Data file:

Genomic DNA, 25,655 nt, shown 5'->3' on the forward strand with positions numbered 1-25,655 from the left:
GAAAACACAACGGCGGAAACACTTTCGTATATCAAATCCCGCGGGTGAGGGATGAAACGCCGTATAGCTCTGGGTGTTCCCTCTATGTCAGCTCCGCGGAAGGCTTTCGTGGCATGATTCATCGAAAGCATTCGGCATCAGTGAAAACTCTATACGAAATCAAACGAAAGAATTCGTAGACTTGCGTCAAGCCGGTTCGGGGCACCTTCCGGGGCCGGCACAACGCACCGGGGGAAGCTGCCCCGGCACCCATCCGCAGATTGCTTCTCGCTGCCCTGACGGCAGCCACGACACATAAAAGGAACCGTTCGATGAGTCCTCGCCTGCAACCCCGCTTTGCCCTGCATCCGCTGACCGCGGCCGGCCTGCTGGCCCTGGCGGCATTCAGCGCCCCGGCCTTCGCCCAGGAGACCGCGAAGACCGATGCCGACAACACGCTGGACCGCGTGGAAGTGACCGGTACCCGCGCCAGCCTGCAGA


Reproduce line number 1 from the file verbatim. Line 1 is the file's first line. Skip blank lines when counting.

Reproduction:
Genomic DNA, 25,655 nt, shown 5'->3' on the forward strand with positions numbered 1-25,655 from the left: